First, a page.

Fri, 12/13/2013 - 09:06 | Link to Comment youngman
youngman's picture

It show you how a Fed policy can warp the markets..

Fri, 12/13/2013 - 09:09 | Link to Comment HFBondsTrader
HFBondsTrader's picture

so. high yield corporates, eh?

Fri, 12/13/2013 - 09:09 | Link to Comment Ban KKiller
Ban KKiller's picture

The FED buying ALL the RMBS? What could go wrong? We need them, the FED, as the landlord of the US....let's make it official. 

Fri, 12/13/2013 - 09:10 | Link to Comment Smegley Wanxalot
Smegley Wanxalot's picture

it's like a QEBT card without a limit.

Fri, 12/13/2013 - 09:21 | Link to Comment Ghordius
Ghordius's picture

small correction: every fiat currency is like a credit card with unknown limit

Fri, 12/13/2013 - 09:26 | Link to Comment tabasco71
tabasco71's picture

No bitcoin?

Fri, 12/13/2013 - 09:30 | Link to Comment TeamDepends
TeamDepends's picture

Dude, don't give 'em a....  too late.

Fri, 12/13/2013 - 12:17 | Link to Comment tabasco71
tabasco71's picture

They cost me £50 a piece...

Fri, 12/13/2013 - 09:30 | Link to Comment Dr. Engali
Dr. Engali's picture

Where is lead in that list? More specifically full metal jacket lead?

Fri, 12/13/2013 - 11:01 | Link to Comment Svendblaaskaeg
Svendblaaskaeg's picture

"Where is lead in that list? More specifically full metal jacket lead?"

So invest in copper AND lead?, You got a hollow point there me think

Fri, 12/13/2013 - 09:31 | Link to Comment NeedleDickTheBu...
NeedleDickTheBugFucker's picture

Disappointed that my long Greek stocks / short EU HY pair trade is down 160%.

Fri, 12/13/2013 - 09:33 | Link to Comment semperfi
semperfi's picture

guess I should go to the bank and cash out my account all in pennies !

Fri, 12/13/2013 - 11:07 | Link to Comment Umh
Umh's picture

They are going to go nuts when you stipulate old copper pennies.

Fri, 12/13/2013 - 14:22 | Link to Comment Sonic the porcupine
Sonic the porcupine's picture

That could be a good way to double your money, if it weren't illegal to melt down pennies, and if you had a way to transport 3.11 grams x the amount of money you have in cents. That could get heavy real quick. At current copper prices, $7.29 in face value copper pennies weighs around 5 pounds. Which means $1000 paid in face value copper pennies would be around 685 pounds.

Fri, 12/13/2013 - 09:43 | Link to Comment deerhunter
deerhunter's picture

Dr. Engali,  Last ore to lead smelter in the country due to close end of this month due to EPA requirements for scrubbing air borne by products.  Cost of over 100 million to comply causing 80 plus year old company to close.  Seems we may be buying lead from China in exchange for our strong dollar very soon.  Looking into casting my own for my muzzle loader,  never tried it but what the heck.  I think wheel weights are still made of lead.  A lot of fishing sinkers are no longer lead so you need to use three of them or one three times as big for same effect.  Oh well,,   

Fri, 12/13/2013 - 09:59 | Link to Comment Arnold
Fri, 12/13/2013 - 10:00 | Link to Comment Oldwood
Oldwood's picture

Thats why I believe in a diversified portfolio including all calibers of ammo. The next step may be silver ammo as a crossover investment.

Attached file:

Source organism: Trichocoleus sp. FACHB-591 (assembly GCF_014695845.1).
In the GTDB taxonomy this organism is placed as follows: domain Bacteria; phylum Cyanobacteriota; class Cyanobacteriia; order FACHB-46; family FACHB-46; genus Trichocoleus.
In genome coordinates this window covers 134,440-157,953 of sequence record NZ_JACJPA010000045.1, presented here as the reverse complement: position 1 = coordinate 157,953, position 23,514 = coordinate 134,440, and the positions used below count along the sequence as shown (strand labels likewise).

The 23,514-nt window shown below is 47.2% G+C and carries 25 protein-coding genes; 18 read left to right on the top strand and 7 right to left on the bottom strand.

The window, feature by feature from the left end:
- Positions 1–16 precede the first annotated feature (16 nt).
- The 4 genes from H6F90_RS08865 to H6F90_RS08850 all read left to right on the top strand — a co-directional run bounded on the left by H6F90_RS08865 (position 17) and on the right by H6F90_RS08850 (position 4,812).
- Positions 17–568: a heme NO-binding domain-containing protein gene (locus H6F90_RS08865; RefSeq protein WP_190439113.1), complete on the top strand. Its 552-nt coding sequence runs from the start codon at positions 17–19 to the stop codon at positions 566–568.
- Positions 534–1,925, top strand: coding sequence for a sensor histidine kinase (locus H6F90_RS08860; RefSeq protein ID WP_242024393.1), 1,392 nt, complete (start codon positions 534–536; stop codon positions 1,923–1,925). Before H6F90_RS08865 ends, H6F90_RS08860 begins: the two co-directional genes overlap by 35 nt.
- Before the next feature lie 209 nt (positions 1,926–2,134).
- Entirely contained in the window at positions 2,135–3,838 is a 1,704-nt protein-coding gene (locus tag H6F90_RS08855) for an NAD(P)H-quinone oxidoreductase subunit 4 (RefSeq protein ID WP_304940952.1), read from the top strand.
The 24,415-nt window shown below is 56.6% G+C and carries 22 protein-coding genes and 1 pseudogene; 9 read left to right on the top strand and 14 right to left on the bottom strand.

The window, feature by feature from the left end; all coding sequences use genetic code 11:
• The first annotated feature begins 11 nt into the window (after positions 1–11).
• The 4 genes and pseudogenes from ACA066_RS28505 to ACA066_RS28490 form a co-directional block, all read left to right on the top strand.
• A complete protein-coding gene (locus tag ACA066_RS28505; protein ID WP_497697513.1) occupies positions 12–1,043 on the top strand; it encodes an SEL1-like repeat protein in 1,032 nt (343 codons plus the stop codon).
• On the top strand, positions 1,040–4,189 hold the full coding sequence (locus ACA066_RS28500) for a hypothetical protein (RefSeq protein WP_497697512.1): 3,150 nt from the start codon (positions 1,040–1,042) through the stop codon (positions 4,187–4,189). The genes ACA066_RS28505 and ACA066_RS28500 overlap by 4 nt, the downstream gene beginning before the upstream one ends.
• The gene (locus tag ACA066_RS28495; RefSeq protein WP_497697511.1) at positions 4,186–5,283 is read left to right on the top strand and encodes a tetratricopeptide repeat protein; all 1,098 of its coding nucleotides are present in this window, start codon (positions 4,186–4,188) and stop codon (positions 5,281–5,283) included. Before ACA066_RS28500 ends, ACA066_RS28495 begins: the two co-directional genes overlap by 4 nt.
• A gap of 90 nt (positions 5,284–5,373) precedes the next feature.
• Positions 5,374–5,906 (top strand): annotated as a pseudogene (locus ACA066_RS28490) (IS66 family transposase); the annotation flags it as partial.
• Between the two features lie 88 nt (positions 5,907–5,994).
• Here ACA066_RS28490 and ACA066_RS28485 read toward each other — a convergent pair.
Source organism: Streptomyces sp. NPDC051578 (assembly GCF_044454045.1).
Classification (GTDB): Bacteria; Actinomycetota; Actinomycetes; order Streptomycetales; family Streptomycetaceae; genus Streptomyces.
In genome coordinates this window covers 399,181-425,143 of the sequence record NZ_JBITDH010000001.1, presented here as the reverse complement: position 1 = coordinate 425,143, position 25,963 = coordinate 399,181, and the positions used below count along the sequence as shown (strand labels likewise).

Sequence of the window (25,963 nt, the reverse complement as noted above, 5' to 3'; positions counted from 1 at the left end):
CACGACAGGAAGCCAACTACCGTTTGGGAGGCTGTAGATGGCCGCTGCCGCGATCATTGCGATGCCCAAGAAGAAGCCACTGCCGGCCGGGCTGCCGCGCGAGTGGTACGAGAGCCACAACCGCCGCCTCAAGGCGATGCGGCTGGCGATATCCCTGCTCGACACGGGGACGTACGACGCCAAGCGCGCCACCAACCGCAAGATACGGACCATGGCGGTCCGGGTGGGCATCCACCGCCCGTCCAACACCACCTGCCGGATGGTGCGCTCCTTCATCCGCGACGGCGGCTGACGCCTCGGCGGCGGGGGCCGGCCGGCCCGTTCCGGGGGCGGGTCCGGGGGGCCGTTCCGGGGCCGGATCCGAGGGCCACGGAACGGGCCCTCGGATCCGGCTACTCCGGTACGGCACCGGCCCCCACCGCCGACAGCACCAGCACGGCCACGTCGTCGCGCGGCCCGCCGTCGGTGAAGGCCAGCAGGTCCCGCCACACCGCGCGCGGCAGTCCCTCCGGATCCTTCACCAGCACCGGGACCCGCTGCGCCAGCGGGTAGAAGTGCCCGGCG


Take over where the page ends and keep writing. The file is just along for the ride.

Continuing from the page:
Fri, 12/13/2013 - 09:45 | Link to Comment Bobbyrib
Bobbyrib's picture

I would like a stock market bull to explain to me how stocks can be correctly evaluated when the Fed is adding $85B per month to the economy. Most of that money seems to find its way into the markets.

Fri, 12/13/2013 - 10:11 | Link to Comment Oldwood
Oldwood's picture

The correct valuation is based on what the customer is willing to pay. Most of our economy for the last hundred years or so has been based on valuing things of little value. How is it a baseball player can make more than a brain surgeon or engineer? The entire market is irrational and those at the top have visualized this more accurately than most. Anyone who would buy a scrap of paper based on some concept of "value" must be delusional, yet it only grows in scope. The problem with going down the path of a world of delusion is that the only course available is more delusion. Once people have met their most basic needs, it becomes necessary to invent and market new "needs" and God knows we all need MOAR!!

Fri, 12/13/2013 - 10:37 | Link to Comment LawsofPhysics
LawsofPhysics's picture

Please, what "customer"?  LMFAO!!  Do robots count?

Fri, 12/13/2013 - 11:00 | Link to Comment Oldwood
Oldwood's picture

The robots may be the agents but they are still purchasing for humans, the real "customer". If the customer did not want to buy, these algos would be shut off in a NY second.

Fri, 12/13/2013 - 09:46 | Link to Comment eddiebe
eddiebe's picture

I guess the jews have a hard-on for the Greeks.

Fri, 12/13/2013 - 10:11 | Link to Comment DaddyO
DaddyO's picture

Paybacks are hell...

DaddyO

Fri, 12/13/2013 - 09:50 | Link to Comment RaceToTheBottom
RaceToTheBottom's picture

Interesting, the only things in the upper third that are not stock indexes of some kind are Silver and Copper.

Indexes are holding places for printed money.  And Silver has been Monkey bashed by trained assassins

Fri, 12/13/2013 - 10:03 | Link to Comment put_peter
put_peter's picture

US and EU HY ~ SP500 . Make the connection.